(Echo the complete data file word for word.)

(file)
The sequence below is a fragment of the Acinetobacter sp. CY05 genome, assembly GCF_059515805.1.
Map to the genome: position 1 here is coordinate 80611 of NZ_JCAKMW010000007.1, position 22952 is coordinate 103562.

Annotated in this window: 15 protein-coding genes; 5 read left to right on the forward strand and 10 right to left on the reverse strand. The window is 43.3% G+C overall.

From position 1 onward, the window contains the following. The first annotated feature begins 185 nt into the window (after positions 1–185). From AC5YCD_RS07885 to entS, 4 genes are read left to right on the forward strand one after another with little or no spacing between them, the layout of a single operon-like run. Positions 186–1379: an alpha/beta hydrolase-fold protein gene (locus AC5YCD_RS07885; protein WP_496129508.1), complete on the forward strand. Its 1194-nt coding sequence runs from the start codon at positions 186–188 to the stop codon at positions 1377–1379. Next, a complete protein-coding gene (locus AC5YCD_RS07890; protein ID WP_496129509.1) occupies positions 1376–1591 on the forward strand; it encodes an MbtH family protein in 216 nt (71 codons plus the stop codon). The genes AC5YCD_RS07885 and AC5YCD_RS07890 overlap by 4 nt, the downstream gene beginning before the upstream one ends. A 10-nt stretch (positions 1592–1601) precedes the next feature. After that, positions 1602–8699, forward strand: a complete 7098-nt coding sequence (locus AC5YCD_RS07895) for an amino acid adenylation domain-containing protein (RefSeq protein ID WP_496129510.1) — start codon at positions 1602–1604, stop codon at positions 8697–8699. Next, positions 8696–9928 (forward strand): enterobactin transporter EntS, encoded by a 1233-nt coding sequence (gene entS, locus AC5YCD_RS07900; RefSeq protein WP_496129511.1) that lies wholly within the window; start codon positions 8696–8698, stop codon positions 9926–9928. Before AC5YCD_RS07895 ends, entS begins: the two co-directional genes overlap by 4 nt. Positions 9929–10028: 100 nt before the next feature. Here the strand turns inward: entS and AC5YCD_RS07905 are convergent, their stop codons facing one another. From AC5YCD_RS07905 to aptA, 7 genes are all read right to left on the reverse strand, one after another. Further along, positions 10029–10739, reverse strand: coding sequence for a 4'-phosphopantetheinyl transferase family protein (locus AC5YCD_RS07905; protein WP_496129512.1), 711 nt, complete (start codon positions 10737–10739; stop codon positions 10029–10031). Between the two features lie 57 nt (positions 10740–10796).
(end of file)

The sequence below is a fragment of the Acinetobacter sp. CY05 genome, assembly GCF_059515805.1.
Map to the genome: position 1 here is coordinate 80611 of NZ_JCAKMW010000007.1, position 22952 is coordinate 103562.

Annotated in this window: 15 protein-coding genes; 5 read left to right on the forward strand and 10 right to left on the reverse strand. The window is 43.3% G+C overall.

From position 1 onward, the window contains the following. The first annotated feature begins 185 nt into the window (after positions 1–185). From AC5YCD_RS07885 to entS, 4 genes are read left to right on the forward strand one after another with little or no spacing between them, the layout of a single operon-like run. Positions 186–1379: an alpha/beta hydrolase-fold protein gene (locus AC5YCD_RS07885; protein WP_496129508.1), complete on the forward strand. Its 1194-nt coding sequence runs from the start codon at positions 186–188 to the stop codon at positions 1377–1379. Next, a complete protein-coding gene (locus AC5YCD_RS07890; protein ID WP_496129509.1) occupies positions 1376–1591 on the forward strand; it encodes an MbtH family protein in 216 nt (71 codons plus the stop codon). The genes AC5YCD_RS07885 and AC5YCD_RS07890 overlap by 4 nt, the downstream gene beginning before the upstream one ends. A 10-nt stretch (positions 1592–1601) precedes the next feature. After that, positions 1602–8699, forward strand: a complete 7098-nt coding sequence (locus AC5YCD_RS07895) for an amino acid adenylation domain-containing protein (RefSeq protein ID WP_496129510.1) — start codon at positions 1602–1604, stop codon at positions 8697–8699. Next, positions 8696–9928 (forward strand): enterobactin transporter EntS, encoded by a 1233-nt coding sequence (gene entS, locus AC5YCD_RS07900; RefSeq protein WP_496129511.1) that lies wholly within the window; start codon positions 8696–8698, stop codon positions 9926–9928. Before AC5YCD_RS07895 ends, entS begins: the two co-directional genes overlap by 4 nt. Positions 9929–10028: 100 nt before the next feature. Here the strand turns inward: entS and AC5YCD_RS07905 are convergent, their stop codons facing one another. From AC5YCD_RS07905 to aptA, 7 genes are all read right to left on the reverse strand, one after another. Further along, positions 10029–10739, reverse strand: coding sequence for a 4'-phosphopantetheinyl transferase family protein (locus AC5YCD_RS07905; protein WP_496129512.1), 711 nt, complete (start codon positions 10737–10739; stop codon positions 10029–10031). Between the two features lie 57 nt (positions 10740–10796).